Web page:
Brands and brand managers must learn to embrace the more inflationary environment. Image: Shutterstock
For a long time, growth for established companies in mature markets hasn’t been easy to come by. Still, the pressures to grow are very real. So brands have attempted to increase their margins by launching spin-off products, or quite often by cutting costs.
One strategy that was rarely feasible in the low-inflation environment, however, was increasing prices.
“If you walked into a retailer and said you were taking the prices up, the retailer would be just furious and they would punish you for doing that,” says Tim Calkins, a clinical professor of marketing at Kellogg. “An honest-to-goodness, old-fashioned price increase hasn’t been on the table for so many companies for such a long time.”
This is rapidly changing. Thanks to supply-chain bottlenecks and a tight labor market, the costs of doing business are going up. And that means that, for the first time in a long time, many companies are—or should be—thinking about raising their prices.
But by how much? Enough to cover increased costs—or more?
This actually poses an interesting dilemma. “A lot of people running brands these days have just never been in an environment where you take a price increase once or twice a year on a very regular basis,” says Calkins.
So what advice does he have for these managers? What do brands need to understand about how to thrive in a world where inflation, a least for now, is on the upswing? Calkins offers four tips.
Realize that some inflation is not a bad thing
Brands and brand managers must learn to embrace the more inflationary environment.
“Inflation gives you flexibility to do a lot of things. This will make your jobs much more interesting and provide a lot more opportunities,” says Calkins.
After all, it’s not particularly fun to brainstorm ways to cut back your marketing budget year after year. It’s far more invigorating to consider an environment where you have more money to play with and a broader set of tools at your disposal for continuing to grow your brand.
So “don’t be a hero” and try to keep your prices static, says Calkins. There’s very little to be gained by not increasing your prices.
Move sooner rather than later
In many categories, if you wait too long to increase your prices, you’ll be hit with rising costs without a corresponding increase in your own prices.
While airlines are able to change prices dynamically, most producers of, say, consumer packaged goods are not. So if a company such as Kimberly-Clark wants to change the price of its Kleenex products, it could certainly do so—but “it can easily be three months or six months before that price increase shows up at the shelf,” says Calkins.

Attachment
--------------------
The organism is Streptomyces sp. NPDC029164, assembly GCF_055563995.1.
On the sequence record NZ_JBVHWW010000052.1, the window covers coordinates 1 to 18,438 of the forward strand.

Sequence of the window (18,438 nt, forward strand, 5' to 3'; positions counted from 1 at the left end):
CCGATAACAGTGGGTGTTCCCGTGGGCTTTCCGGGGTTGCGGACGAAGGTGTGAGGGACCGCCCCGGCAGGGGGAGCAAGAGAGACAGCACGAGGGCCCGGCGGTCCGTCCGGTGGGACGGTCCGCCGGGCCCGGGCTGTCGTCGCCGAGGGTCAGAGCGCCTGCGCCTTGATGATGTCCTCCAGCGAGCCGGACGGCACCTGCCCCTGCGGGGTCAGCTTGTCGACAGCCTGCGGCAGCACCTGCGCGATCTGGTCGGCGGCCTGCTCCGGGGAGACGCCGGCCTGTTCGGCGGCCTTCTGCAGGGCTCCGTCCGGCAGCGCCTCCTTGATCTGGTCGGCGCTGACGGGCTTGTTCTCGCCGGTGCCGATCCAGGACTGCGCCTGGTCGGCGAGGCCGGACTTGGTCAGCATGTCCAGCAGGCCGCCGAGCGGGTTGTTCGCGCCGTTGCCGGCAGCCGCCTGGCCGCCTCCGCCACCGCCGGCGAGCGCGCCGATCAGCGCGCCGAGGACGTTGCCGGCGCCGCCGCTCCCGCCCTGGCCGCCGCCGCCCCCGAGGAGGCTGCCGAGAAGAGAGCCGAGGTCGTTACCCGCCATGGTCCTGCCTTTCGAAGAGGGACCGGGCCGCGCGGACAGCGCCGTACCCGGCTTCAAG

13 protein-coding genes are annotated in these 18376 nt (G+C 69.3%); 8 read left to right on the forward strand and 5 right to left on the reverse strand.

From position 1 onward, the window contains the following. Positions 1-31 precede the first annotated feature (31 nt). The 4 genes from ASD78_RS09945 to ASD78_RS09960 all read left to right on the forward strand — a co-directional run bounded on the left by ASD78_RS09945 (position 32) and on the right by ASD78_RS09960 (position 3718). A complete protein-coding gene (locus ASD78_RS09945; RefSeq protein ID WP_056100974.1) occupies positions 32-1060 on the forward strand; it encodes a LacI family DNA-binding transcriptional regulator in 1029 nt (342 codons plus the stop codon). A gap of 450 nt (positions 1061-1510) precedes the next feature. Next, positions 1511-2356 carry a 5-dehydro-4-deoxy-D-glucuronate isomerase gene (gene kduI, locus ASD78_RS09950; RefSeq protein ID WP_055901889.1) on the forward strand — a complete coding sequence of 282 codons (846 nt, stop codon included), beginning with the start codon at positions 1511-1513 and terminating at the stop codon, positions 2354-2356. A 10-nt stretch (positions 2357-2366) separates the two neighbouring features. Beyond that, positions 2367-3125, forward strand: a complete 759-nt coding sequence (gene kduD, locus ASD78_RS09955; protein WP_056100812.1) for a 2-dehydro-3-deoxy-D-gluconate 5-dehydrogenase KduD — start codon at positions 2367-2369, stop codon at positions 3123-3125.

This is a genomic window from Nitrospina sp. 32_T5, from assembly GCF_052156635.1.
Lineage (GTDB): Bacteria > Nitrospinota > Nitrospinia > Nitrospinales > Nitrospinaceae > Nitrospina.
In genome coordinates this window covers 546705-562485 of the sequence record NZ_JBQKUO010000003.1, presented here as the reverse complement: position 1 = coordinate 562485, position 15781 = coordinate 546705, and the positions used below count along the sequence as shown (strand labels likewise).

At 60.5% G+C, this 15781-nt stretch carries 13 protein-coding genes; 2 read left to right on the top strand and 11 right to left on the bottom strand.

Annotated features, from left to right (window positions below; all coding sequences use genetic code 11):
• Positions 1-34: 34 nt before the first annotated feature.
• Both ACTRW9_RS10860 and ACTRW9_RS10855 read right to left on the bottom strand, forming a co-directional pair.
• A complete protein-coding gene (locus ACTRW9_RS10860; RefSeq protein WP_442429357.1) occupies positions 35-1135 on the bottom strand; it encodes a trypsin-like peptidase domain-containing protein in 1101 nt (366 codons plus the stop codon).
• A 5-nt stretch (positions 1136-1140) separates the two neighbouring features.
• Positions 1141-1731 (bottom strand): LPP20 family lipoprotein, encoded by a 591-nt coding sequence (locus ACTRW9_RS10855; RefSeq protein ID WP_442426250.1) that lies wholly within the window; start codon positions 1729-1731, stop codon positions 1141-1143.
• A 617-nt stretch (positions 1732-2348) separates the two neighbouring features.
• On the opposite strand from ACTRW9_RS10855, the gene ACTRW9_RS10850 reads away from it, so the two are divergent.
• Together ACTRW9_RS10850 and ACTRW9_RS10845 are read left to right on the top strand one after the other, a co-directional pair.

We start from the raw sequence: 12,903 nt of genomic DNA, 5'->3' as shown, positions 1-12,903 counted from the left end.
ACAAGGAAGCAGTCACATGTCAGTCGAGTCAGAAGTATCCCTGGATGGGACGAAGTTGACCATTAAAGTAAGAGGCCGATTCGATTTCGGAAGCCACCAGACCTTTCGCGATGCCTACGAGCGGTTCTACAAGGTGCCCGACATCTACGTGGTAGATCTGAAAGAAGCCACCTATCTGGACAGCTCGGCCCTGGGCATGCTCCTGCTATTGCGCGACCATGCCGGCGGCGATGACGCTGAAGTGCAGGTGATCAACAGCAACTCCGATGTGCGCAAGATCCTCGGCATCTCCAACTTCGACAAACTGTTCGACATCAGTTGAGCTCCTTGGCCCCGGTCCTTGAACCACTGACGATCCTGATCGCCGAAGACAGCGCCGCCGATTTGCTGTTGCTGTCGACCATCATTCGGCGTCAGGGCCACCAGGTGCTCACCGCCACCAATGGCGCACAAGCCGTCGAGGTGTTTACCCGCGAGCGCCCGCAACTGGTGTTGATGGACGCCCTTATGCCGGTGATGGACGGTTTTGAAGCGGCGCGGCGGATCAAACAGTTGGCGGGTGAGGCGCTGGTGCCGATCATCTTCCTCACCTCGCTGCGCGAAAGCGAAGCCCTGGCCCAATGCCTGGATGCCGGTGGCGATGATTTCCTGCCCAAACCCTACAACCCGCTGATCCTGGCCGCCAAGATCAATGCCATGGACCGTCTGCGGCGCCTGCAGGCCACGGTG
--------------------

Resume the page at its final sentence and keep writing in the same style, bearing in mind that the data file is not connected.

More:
For instance, many retailers and distributors have rules requiring advanced notice for any price increases—and once they have notice, they might decide to fill their warehouses with additional inventory purchased at the lower price.
“So when you think about the actual product hitting the actual shelf, if the retailer or the channel partner buys three months of product, and the price increase wasn’t effective for three months, well that’s six months!” says Calkins. “It’s a very slow process.”
Think expansively about pricing
As you begin to think through how you will move your prices, be sure to consider the full range of opportunities now available to you.
“Let’s say you’re on a product and your costs went up 8 cents a box,” says Calkins. “Well, okay: What sort of a price increase would you want?”
You could simply pass along those costs to consumers and increase your prices by 8 cents. But given how long it will take for your price increase to kick in, and the rate of inflation, should you actually aim for a 10 cent increase? Should you go for 12 cents, in order to generate some additional profits? Or 15 cents, and consider plowing 3 cents back into in-store discounts?
“Or maybe it should be 20 and just go for it, because once we’re moving, let’s move it,” says Calkins. “You’ve now got the opportunity to think about reinvesting in the brand, strengthening the brand, and spending on things you’ve always wished you could spend on. And when you think about that, all of a sudden, it opens your mind.”
Watch the competition
Finally, Calkins advises keeping your ears to the ground: What are others in your industry doing—or broadcasting that they will do in the future?
“Right now, companies are changing prices; they are very aggressively talking about it. Everybody is communicating to everybody, and you want to be hyperaware of what people are saying so that you don’t get caught underpricing or overpricing other brands in your category,” says Calkins.
He points to Procter & Gamble as a company that has been extremely outspoken about its own plans. “If you look at their latest statements, they are very clear that they are taking prices up, and they’re taking prices up a lot. There’s complete transparency there. And I think partly it is Procter & Gamble setting customer expectations and setting retailer expectations, but I think also as an industry leader, Procter & Gamble wants everybody to know … it’s time to move the prices up.”
Of course, not all industry leaders are being quite this transparent. Still, what pricing moves do you see in your industry? And what are other companies communicating to their investors and partners? Now is definitely the time to stay tuned.